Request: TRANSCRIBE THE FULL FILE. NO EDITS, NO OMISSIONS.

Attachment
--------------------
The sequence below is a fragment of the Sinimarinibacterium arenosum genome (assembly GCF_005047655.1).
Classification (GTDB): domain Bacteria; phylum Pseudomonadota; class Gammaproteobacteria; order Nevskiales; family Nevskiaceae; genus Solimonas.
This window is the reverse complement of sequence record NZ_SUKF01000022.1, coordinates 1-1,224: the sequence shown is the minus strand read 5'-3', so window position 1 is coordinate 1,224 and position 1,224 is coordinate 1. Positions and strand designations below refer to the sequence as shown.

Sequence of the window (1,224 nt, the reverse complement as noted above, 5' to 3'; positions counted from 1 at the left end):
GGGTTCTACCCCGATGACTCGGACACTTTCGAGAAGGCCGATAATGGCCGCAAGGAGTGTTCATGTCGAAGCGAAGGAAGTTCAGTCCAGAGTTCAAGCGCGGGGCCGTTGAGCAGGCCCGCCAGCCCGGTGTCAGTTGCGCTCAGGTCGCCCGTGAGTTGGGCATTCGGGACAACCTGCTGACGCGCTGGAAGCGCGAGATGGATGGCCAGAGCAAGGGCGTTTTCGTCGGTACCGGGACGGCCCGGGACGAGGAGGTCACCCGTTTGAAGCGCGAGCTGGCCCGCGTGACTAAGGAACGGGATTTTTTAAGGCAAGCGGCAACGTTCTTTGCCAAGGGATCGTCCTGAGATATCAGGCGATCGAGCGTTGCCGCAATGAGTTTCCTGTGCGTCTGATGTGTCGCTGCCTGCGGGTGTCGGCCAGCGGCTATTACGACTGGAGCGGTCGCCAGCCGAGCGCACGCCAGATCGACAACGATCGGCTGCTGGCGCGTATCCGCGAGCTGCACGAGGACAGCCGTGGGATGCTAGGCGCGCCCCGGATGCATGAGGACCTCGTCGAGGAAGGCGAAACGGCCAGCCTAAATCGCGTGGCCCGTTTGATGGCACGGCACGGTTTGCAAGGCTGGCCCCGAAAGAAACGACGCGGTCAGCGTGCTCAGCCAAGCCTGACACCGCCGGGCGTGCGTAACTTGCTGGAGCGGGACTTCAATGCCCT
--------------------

The sequence below is a fragment of the Sinimarinibacterium arenosum genome (assembly GCF_005047655.1).
Classification (GTDB): domain Bacteria; phylum Pseudomonadota; class Gammaproteobacteria; order Nevskiales; family Nevskiaceae; genus Solimonas.
This window is the reverse complement of sequence record NZ_SUKF01000022.1, coordinates 1-1,224: the sequence shown is the minus strand read 5'-3', so window position 1 is coordinate 1,224 and position 1,224 is coordinate 1. Positions and strand designations below refer to the sequence as shown.

Sequence of the window (1,224 nt, the reverse complement as noted above, 5' to 3'; positions counted from 1 at the left end):
GGGTTCTACCCCGATGACTCGGACACTTTCGAGAAGGCCGATAATGGCCGCAAGGAGTGTTCATGTCGAAGCGAAGGAAGTTCAGTCCAGAGTTCAAGCGCGGGGCCGTTGAGCAGGCCCGCCAGCCCGGTGTCAGTTGCGCTCAGGTCGCCCGTGAGTTGGGCATTCGGGACAACCTGCTGACGCGCTGGAAGCGCGAGATGGATGGCCAGAGCAAGGGCGTTTTCGTCGGTACCGGGACGGCCCGGGACGAGGAGGTCACCCGTTTGAAGCGCGAGCTGGCCCGCGTGACTAAGGAACGGGATTTTTTAAGGCAAGCGGCAACGTTCTTTGCCAAGGGATCGTCCTGAGATATCAGGCGATCGAGCGTTGCCGCAATGAGTTTCCTGTGCGTCTGATGTGTCGCTGCCTGCGGGTGTCGGCCAGCGGCTATTACGACTGGAGCGGTCGCCAGCCGAGCGCACGCCAGATCGACAACGATCGGCTGCTGGCGCGTATCCGCGAGCTGCACGAGGACAGCCGTGGGATGCTAGGCGCGCCCCGGATGCATGAGGACCTCGTCGAGGAAGGCGAAACGGCCAGCCTAAATCGCGTGGCCCGTTTGATGGCACGGCACGGTTTGCAAGGCTGGCCCCGAAAGAAACGACGCGGTCAGCGTGCTCAGCCAAGCCTGACACCGCCGGGCGTGCGTAACTTGCTGGAGCGGGACTTCAATGCCCT